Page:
While they're at it, I hope they start realizing just what a bunch of numbnuts they sound like when they try to talk about "the Facebook:"
When the six men hoping to lead the Republican National Committee weren't promising to build a religion around Ronald Reagan, they were talking about how hip they are to the tools the kids are using on the tubes.

"We have to do it in the Facebook, with the Twittering, the different technology that young people are using today," Duncan ventured.

"Let me just say that I have 4,000 friends on Facebook," contributed Blackwell, putting his hand on Dawson's and Anuzis's knees. "That's probably more than these two guys put together, but who's counting, you know?" Acknowledged Saltsman: "I'm not sure all of us combined Twitter as much as Saul."

Anuzis claimed he had "somewhere between 2- and 3,000" Facebook friends, which prompted Blackwell to remind the audience that he has 4,000 friends on the social networking site by waving four fingers behind Anuzis's head.

Well, if one candidate has more Facebook friends than another candidate, it's obvious who the superior visionary is.


The Republican Party has deep and systemic problems. Its ideas are unpopular and its policies have failed. The GOP's agenda and ideology are out of sync with the nation's needs. Whether a candidate for RNC chairman has 3,000 or 4,000 friends on Facebook is hopelessly irrelevant.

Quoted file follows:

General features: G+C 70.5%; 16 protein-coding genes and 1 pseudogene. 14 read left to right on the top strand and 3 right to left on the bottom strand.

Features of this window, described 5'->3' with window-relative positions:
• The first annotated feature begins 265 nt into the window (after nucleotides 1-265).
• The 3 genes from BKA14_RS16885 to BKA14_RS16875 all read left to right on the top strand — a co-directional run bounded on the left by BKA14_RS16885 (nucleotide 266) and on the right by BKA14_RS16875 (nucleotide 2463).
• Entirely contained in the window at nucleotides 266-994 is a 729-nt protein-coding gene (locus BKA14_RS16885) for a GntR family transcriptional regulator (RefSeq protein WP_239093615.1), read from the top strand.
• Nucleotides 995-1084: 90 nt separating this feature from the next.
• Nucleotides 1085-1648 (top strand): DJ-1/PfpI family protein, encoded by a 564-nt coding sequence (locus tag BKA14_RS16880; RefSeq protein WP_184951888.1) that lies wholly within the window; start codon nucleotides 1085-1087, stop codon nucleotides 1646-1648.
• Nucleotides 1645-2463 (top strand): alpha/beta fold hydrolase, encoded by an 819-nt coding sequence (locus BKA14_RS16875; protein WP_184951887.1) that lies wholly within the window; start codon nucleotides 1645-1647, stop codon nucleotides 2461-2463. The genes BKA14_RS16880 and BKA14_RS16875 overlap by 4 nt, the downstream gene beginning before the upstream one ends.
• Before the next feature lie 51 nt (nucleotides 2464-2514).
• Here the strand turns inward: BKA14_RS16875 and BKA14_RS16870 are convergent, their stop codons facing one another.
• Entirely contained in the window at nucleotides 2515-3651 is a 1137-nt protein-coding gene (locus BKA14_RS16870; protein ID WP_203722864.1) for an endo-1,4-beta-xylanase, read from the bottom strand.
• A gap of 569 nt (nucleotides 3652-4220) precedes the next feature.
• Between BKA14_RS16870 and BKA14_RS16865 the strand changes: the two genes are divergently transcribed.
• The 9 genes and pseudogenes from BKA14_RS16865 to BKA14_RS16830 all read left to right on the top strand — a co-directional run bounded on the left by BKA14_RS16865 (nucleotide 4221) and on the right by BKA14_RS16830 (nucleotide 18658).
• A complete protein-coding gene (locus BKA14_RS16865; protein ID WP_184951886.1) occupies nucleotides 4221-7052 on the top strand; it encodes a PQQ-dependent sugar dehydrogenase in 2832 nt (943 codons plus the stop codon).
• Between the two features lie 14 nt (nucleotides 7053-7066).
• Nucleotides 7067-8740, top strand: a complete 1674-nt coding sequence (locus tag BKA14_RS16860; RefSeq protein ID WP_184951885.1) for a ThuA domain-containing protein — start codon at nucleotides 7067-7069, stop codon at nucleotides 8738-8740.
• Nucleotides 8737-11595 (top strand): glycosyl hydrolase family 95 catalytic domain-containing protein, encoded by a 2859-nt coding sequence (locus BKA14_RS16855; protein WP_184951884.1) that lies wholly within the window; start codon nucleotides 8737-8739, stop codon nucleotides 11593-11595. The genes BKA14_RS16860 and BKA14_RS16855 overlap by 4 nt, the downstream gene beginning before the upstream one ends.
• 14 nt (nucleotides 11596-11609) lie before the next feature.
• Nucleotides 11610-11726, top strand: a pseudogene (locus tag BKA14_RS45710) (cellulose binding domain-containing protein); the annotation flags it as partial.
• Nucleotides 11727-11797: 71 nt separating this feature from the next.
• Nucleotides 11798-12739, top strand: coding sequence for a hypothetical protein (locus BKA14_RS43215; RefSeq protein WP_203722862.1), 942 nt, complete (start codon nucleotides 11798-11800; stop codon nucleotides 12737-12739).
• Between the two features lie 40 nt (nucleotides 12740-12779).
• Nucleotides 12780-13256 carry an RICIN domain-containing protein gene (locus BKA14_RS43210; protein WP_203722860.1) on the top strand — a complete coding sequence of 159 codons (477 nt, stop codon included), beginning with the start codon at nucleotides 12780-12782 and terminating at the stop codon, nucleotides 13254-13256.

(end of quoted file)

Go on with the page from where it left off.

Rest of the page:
"Hopelessly irrelevant" is actually a damned good description for the Republicon party as a whole, come to think of it.


flameraven said...

"the Facebook"? Is that like "the internets"? I hear that these days, you can also see, like, moving pictures on that "UToobz" thing everybody seems to be talking about.

Also, people only count how many friends they have on MySpace. Not Facebook. Way to fail. >_>;

Woozle said...

Assuming this is the Ken Blackwell in question, he currently has 149 supporters.

It may be that he has a separate personal account, and has 4000 friends on that account, but I couldn't find it -- although I did find Blackwell for Pres 2012 (31 members) and Anti-Blackwell (15 members).

Oh wait, this is probably it -- 3928 friends. Darn, he's actually reasonably close to the truth, then. (Alert the media: Republican Statement Regarding Technology Is Found to Be Reasonably Accurate.) But, you know, I think we should demand a recount...